Designing Social Media: a question and some answers

Yesterday I asked on Linked in (and on Facebook, more on that later) What do you consider the […]

Yesterday I asked on Linked in (and on Facebook, more on that later)

What do you consider the greatest challenges in designing for social media/software/networks?

I have gotten many terrific answers, and I’ll share a couple now.

When you are designing social media you are not building and
designing a product in the typical sense of that word. You are really
designing an infrastructure upon which social interaction, and
eventually a community, can build. The affordances needed to “direct”
and “control” the development of a community are very different from
and much more subtle than typical single-user systems that we (as
designers, developers) know. I usually compare it metaphorically to a
soap bubble: you can gently try to push it in a certain direction, but
if if you push too hard, it’ll burst. User-centered design takes on a
whole new meaning when you are building social media and

Klaus Kaasgaard

The greatest challenge is marketing, because marketing determines
who your audience will be more than the quality of your product design.

Design-wise, the answer is similar: understanding who your audience
will be, as chosen (hopefully) in close collaboration with marketing.
If the marketing people don’t exist or aren’t powerful, then the
features and the site design will alone be relied on to determine the
audience — and this will result in a fractured, aimless audience with
no sustainability and no strategy except a hope to get lucky with some
sort of coincidental generation of audience cohesiveness and thus

Clarification: I’m not trying to discount the importance of features or
product design. I just happen to think that, especially among
Christina’s group of friends and contacts, we’re more likely to fail to
understand the importance of marketing than we are likely to fail to
deliver powerful user experiences. Other answer-ers here are thinking
along the same lines when they stress the importance of brand, voice,
and acquiring users: all of these qualities are the things that
marketing experts can really help with in a profound way.

To whatever extent that a UI designer can do this, that UI designer is performing a marketing function.

Christopher Fahey

Two things:

1. Not doing one. I find the biggest issue these days is that companies
continue to shy away from social networks as something someone else
does. The loss of top down marketing control and the perceived
liability of open-ended conversations still keeps many companies well

2. Not looking at what networks already are working and carving out
a space in them for yourself. I think a big mistake for a lot of
companies is the idea they have to start complex processes like this by
always building their own first. I think it would be better to start
with a thread or user group or sanctioned community employee team to
participate on other well-participated meta-forums first. If the desire
is strong enough to create a unique social network that is more
targeted to the select group, then the idea will have some momentum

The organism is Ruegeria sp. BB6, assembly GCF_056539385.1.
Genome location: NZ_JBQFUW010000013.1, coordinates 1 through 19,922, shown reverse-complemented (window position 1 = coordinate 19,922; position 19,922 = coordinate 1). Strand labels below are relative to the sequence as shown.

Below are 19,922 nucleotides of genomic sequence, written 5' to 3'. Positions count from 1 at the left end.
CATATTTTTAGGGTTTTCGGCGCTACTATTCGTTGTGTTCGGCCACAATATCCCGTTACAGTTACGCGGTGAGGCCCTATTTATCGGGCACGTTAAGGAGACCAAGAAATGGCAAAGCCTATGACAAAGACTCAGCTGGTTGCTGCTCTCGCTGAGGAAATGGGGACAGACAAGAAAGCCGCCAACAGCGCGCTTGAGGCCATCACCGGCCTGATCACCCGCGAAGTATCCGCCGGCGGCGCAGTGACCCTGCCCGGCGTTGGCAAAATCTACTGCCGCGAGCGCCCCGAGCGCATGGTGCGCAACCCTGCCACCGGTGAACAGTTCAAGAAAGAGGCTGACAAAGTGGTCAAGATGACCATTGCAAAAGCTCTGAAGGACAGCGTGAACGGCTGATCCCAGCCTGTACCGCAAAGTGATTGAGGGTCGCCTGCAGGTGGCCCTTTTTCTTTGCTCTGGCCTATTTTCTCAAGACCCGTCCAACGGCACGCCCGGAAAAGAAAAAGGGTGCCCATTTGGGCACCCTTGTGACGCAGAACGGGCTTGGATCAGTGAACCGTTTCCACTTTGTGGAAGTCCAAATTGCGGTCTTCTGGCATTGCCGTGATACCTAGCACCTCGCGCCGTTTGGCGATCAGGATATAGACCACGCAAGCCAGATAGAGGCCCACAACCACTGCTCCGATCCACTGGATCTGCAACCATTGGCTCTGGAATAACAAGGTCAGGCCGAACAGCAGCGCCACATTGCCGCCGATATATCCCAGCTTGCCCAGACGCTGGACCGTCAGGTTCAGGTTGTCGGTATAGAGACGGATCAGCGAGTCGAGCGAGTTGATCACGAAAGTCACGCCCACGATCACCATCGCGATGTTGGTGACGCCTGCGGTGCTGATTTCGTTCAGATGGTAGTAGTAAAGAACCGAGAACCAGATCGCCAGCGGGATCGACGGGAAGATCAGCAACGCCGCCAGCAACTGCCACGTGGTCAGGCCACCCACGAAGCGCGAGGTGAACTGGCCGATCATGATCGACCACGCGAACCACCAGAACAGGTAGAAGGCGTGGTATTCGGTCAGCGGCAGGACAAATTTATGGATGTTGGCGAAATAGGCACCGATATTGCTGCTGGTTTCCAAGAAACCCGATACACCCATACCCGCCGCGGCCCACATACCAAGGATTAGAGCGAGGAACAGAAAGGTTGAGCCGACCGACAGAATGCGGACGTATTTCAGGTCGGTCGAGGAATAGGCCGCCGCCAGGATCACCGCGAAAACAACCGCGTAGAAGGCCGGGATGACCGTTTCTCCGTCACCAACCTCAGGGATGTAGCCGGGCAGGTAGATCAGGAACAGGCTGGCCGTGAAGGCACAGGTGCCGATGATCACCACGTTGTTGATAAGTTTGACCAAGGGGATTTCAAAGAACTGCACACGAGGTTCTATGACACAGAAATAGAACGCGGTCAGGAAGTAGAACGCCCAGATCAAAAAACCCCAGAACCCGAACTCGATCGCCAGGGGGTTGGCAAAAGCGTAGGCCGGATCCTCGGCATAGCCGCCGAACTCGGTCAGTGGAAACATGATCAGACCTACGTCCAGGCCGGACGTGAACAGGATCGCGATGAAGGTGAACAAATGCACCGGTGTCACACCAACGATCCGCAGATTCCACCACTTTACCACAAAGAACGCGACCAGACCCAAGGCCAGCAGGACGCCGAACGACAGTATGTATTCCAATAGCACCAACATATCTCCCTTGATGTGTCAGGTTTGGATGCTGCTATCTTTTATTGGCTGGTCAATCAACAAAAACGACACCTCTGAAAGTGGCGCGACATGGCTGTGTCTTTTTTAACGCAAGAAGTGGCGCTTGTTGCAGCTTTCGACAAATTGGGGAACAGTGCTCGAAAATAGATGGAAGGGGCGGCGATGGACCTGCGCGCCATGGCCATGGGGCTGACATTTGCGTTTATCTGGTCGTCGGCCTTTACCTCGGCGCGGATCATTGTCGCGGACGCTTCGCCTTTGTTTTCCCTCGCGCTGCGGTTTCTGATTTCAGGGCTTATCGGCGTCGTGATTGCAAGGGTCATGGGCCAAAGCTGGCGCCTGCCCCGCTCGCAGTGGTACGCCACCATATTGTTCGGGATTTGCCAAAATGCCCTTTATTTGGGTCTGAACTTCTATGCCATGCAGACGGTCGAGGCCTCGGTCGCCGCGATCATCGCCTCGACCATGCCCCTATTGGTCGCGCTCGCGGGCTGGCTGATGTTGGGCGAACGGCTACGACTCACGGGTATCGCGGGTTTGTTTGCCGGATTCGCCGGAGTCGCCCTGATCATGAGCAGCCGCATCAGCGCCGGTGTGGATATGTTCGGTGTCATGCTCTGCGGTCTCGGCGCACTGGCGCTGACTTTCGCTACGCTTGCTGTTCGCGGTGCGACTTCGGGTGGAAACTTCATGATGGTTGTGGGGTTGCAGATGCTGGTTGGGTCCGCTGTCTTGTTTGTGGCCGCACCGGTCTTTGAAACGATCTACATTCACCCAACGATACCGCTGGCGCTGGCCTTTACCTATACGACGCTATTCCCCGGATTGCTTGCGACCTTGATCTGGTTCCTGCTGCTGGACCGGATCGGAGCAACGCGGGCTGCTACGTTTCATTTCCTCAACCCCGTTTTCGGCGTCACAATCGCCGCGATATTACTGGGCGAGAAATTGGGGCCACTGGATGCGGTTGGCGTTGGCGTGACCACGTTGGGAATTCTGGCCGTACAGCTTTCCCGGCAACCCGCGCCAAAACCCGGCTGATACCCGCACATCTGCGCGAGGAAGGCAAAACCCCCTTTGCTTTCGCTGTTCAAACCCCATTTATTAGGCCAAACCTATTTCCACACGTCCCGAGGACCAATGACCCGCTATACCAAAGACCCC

from the target community itself to move along.

Tod Rathbone

Releasing control to your community. On the two social sites I’ve
worked on, both aimed at narrow audiences (one tech-oriented, the other
party-oriented — assuming those are separate audiences), the site
owners in both cases wanted to avoid “The MySpace Syndrome” wherein
nearly every page becomes a messy conflagration of plug-ins, run-on
sentences, endless scrolling and possible lawsuits. Facebook has been
somewhat successful in manhandling its audience into a single interface
they can’t easily manipulate. But growth seems to depend on freedom of
expression, and when you have thousands or millions of users, control
goes out the window. Finding the balance between “My Vision” as a
client and “Your Vision” as a user is painful, but unavoidable.

Lance Arthur

There are many MANY more terrific answers, and since the poll is open for another six days, I recommend you read them and add your 2cents. After  it closes, I’ll do a write up of what I’ve learned, and create some follow up questions to answer some of these challenges.

Tamara Adlin, Author of The
Persona Lifecycle : Keeping People in Mind Throughout Product Design 

wasn’t able to make the LinkedIn link work, so I tacked it on here

I think the biggest
challenge is having a really good reason to build one in the first
place. back when streaming media was new, everyone and their brother
was saying ‘we need streaming media on our site!’ More recently it’s
been “Ajax! Web 2.0! We need some of that!” No you flippin’ don’t.
That’s like saying ‘we need more concrete to make this new building
excellent!’ Social networking applications are becoming part of the
infrastructure of the web and technology. They are a commodity, a tool.
And they are being applied indiscriminately, which is making them
worthless. Unless there is a really good reason for supporting some
kind of ‘community,’ then social networks and community applications
just increase noise and diminish the interestingness and goodness of
‘real’ social networks. So the biggest challenge? Doing the really good
thinking up front, before you decide you need one, to figure out who
you are trying to help, why, what they need, the experience you want to
support, and the best ways to support this experience. Designing social
media or networks should only be undertaken AFTER you’ve done all that
hard work. and I think it’s the biggest challenge because i think so
few people are doing it.